A recent a piece of research published by Viren Swami and colleagues has uncovered a link between feeling stressed and belief in conspiracy theories.
Swami and colleagues gathered responses from over 400 people, where the responders completed various measures, such as indicating their perceived stress (over the last month), stressful life events (over last 6 months) and belief in conspiracy theories. They found that more stressful life events and greater perceived stress predicted belief in conspiracy theories.
There are a couple of reasons proposed why this may be the case. For example, when people experience stress (say a stressful life event), they may start thinking in a particular way such as seeing patterns when they do not exist, which may lead on to prompting a conspiratorial mind set. Once this worldview has begun to develop therefore, belief in conspiracy theories are more easily reinforced.
Alternatively, the researchers suggest stress may not be the central driving force, but rather, the findings may be caused by a threat to a sense of control. When an event happens; the death of JFK as an example, this causes people to feel a sense powerlessness, thus people may seek out conspiracy theories as a way to reinstall a sense of control. The next step in the research is to examine the complex relationships between stress, control and belief in conspiracy theories in order to tease apart the mechanisms.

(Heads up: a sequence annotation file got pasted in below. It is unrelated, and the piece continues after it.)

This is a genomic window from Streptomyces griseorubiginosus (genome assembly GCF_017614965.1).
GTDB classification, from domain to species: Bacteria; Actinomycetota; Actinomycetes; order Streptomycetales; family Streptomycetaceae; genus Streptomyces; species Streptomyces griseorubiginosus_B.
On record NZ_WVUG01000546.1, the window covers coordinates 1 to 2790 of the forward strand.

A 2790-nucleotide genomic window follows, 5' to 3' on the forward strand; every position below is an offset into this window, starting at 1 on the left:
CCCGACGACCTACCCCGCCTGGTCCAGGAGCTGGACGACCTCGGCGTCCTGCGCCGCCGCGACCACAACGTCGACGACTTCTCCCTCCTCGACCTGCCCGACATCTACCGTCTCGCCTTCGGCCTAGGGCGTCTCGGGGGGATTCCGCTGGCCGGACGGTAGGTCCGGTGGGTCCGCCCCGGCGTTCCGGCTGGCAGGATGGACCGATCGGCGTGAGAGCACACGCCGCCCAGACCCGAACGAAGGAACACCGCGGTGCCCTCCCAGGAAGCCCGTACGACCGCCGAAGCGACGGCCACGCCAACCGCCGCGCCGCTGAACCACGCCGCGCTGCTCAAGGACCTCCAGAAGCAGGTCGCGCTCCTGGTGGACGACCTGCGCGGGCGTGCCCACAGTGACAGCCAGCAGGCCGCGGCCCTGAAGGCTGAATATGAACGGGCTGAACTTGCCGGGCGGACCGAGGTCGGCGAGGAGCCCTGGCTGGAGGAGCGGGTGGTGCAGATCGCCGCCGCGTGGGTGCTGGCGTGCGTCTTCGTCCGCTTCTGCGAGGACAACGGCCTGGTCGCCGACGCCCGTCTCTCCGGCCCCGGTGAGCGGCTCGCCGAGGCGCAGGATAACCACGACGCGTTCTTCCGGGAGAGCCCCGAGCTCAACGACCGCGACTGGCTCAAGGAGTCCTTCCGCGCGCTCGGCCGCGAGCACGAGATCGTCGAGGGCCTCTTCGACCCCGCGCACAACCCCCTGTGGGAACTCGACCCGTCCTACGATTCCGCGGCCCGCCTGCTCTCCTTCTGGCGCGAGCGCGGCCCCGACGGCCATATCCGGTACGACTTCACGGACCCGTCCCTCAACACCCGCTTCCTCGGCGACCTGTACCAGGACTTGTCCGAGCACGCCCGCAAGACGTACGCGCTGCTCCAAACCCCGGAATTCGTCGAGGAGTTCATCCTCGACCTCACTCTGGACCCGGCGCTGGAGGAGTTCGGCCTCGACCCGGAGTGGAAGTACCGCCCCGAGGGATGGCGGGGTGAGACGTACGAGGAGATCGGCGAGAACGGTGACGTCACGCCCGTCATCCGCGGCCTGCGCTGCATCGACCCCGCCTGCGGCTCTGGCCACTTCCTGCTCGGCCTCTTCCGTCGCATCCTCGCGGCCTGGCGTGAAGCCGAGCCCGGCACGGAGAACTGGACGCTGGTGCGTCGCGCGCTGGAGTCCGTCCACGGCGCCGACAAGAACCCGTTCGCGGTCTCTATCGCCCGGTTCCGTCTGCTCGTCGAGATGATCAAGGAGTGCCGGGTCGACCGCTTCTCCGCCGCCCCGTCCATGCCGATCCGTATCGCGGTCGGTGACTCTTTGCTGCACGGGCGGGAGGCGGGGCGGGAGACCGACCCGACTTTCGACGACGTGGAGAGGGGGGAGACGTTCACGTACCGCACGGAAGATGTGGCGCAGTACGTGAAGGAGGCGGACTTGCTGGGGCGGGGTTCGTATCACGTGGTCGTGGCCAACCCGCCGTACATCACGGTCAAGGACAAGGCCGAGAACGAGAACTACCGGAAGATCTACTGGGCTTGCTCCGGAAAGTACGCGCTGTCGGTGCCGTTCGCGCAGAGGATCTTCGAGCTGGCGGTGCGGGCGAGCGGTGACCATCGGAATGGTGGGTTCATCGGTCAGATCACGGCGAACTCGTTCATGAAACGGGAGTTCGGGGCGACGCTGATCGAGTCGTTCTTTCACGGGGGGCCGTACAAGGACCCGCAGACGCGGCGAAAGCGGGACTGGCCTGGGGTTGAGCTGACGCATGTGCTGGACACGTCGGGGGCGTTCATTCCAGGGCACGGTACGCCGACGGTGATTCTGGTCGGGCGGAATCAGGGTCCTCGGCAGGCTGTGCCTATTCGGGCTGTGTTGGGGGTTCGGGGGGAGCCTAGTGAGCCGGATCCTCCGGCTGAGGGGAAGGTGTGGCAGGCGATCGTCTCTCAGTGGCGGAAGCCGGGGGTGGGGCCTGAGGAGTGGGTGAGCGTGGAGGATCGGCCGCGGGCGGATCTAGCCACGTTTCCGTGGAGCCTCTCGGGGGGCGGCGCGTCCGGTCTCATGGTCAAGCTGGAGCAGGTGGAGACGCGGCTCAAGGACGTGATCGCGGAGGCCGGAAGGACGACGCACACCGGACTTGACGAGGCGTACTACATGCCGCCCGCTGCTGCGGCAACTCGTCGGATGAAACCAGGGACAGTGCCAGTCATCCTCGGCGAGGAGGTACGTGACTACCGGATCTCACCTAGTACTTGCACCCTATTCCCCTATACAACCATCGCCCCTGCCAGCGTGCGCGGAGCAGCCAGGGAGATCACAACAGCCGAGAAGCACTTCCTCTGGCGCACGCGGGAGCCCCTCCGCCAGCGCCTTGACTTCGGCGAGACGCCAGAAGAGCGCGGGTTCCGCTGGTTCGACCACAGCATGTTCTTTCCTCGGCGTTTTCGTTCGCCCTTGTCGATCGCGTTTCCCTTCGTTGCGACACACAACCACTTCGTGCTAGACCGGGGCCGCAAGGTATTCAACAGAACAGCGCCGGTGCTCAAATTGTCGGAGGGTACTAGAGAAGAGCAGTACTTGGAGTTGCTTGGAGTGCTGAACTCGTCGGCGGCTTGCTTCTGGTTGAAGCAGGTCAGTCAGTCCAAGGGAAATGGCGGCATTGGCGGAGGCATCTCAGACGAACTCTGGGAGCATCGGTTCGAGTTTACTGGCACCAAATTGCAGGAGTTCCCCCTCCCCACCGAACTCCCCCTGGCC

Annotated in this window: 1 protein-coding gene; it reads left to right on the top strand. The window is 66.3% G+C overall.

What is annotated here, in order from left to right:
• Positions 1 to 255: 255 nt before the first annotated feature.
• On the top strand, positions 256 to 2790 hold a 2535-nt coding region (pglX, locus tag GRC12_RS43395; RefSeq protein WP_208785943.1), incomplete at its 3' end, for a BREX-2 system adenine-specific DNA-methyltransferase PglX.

Investigating the associations between beliefs in conspiracy theories and factors such as stress is an important avenue of research. From my own work, we have highlighted the potential negative consequences of belief in, and exposure to, conspiracy theories. It is therefore paramount that we strive to learn more about the psychology of conspiracy theories.
Of course conspiracy theories may offer several benefits. They can be a way to gain a sense of control as suggested and can be said to promote transparency within authorities. Conspiracy theories can also reduce the likelihood of people voting, taking action against climate change, and having a fictional child vaccinated. In some of my most recent work, conspiracy theories can be used as a way to express negativity, alongside changing how we perceive other social groups.
As highlighted by Swami and colleagues therefore, examining belief in conspiracy theories remains an urgent issue for researchers and policy-makers.